New South Wales Police fear that the recent killing of 34-year old Bilal Hamze could escalate further violent crime and gang wars on Sydney streets.
Bilal Hazme, the cousin of Brothers 4 Life Founder Bassam Hazme, was shot in a “hail of bullets” which police have described as “an execution-style murder”.
Paramedics attempted unsuccessfully to revive him, and he died a short time later in hospital.
Police say they warned Mr Hamze just weeks earlier there was a $750,000 bounty on his head.
Gunman on the run
Police are hunting the gunman after viewing CCTV footage from the vicinity of the incident.
They are also conducting forensic tests on a black Audi hatchback later found burnt out on Sydney’s Lower North Shore, which is believed to be connected to the murder.
Officers raided the homes of senior figures of both the rival Hamze and Alameddine families, as well as issued Serious Crime Prevention Orders (SCPOs) in an attempt to avoid escalating violence – which they fear could resemble the ‘tit for tat’ murders across Western Sydney in the early 2000s.
Serious Crime Prevention Orders
Serious Crime Prevention Orders were introduced into New South Wales in 2016, facilitated by the Crimes (Serious Crime Prevention Orders) Bill 2016.
The stated objective of the mechanism is to combat organised crime perpetrated by members of motorcycle clubs, drug cartels and terrorist organisation.
SCPOs are control orders that can be made by the NSW Supreme and District courts against certain individuals or organisations in order to prevent, restrict or disrupt their involvement in serious crime-related activities.
SCPOs can order restrictions around employment, movement, put the subject of the order under curfew, stop people associating with others and impose a requirement for the subject of the order to regularly check in with police.
The orders can be imposed upon individuals who have been convicted of a serious criminal offence in the past.
However, courts have the discretion to apply them to individuals who’ve been acquitted of such crimes or were initially charged, but had the charges withdrawn or haven’t yet been charged.
Cousin of Bassam Hamzy
Bilal Hamze is not as well-known as his cousin Bassam Hamzy, who is one of Australia’s most notorious criminals.
Bassam is currently serving a life sentence in Goulburn Correctional Centre, after being convicted of murdering teenager Kris Toumazis in1998 outside a Sydney nightclub.
He said to have established ‘Brothers 4 Life’ nearly two decades ago, and is not due for parole for at least another 12 years.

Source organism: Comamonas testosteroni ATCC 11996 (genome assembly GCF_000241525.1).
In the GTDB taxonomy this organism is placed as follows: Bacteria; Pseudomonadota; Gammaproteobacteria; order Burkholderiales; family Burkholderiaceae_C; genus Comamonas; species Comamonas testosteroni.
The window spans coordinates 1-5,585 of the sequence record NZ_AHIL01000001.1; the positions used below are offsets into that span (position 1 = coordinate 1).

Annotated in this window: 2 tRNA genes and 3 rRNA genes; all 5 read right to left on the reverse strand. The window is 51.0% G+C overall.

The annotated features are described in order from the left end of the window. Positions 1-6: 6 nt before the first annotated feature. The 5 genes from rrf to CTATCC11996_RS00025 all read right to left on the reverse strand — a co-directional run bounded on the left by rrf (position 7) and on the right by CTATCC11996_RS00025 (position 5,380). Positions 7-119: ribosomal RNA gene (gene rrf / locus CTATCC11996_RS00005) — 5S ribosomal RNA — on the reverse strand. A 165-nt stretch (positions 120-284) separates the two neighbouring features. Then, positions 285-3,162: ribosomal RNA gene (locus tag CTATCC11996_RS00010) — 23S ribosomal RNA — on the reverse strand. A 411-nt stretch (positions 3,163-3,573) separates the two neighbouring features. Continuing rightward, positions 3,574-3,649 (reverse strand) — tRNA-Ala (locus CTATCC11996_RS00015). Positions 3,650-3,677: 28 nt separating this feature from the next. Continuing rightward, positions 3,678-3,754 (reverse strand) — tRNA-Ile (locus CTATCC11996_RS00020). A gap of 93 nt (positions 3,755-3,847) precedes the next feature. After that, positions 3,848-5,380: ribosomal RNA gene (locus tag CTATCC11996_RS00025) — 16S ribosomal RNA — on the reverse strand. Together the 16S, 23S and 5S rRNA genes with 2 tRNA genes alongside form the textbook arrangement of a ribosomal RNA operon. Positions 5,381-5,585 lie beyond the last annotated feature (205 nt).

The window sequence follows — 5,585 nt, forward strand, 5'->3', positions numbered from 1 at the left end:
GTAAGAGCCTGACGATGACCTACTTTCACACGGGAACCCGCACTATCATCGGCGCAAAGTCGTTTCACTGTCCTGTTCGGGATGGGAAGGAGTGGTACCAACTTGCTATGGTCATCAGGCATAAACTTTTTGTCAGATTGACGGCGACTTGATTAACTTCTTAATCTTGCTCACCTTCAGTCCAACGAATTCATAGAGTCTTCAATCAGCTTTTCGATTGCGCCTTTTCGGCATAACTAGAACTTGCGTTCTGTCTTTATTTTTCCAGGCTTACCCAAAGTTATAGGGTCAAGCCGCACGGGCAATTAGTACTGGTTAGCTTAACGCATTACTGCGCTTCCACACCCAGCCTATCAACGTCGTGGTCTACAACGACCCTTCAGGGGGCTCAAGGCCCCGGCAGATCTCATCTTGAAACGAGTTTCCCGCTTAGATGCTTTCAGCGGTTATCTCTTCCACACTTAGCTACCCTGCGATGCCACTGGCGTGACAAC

Bassam Hamze was later found guilty of controlling a criminal group from his prison cell, using a smuggled mobile phone.
Police say Mr Hamzy also used the phone to organise two kidnappings and a drive-by shooting.
They fear he continues to wield significant influence over those on the outside.
Bassam Hamzy also famously tried to sue Corrective Services Minister Peter Severin in 2016 over restrictions to religious freedom.
His proceedings were based on the assertion he was prohibited from speaking in Arabic behind bars, from carrying a Koran, buying halal meals, reciting the call to prayer and praying with other Muslims.
He lost the case in the Supreme Court.
Feud between Hamze and Alameddine families
Police say they are amazed no one else was hurt in the shooting of Bilal Hamze, which occurred just after he left a restaurant in Bridge Street near Circular Quay at around 10.30pm last Thursday night.
Police say a person in the passenger seat of the black Audi shot Mr Hamze a number of times, before the vehicles circled the block and returned to shoot him again.
Police are concerned that reprisal attacks will result in more bloodshed on Sydney’s streets.
Hamze’s mother was shot in the leg several years ago, and her home was targeted again just four months ago. And last October, another relative Mejid Hamzy was shot dead outside his home in Condell Park.
While police have not named suspects in the most recent shooting, they have confirmed they are investigating a long-term feud with members of the Alameddine family.
They have also suggested the killing of Bilal Hamze may have occurred as a consequence of the Operation Ironside’s sting, which has so far led to the arrest of more than 800 alleged criminals around the world after they used mobile phones programmed with a communications app set up and monitored by Australian and United States law enforcement agencies.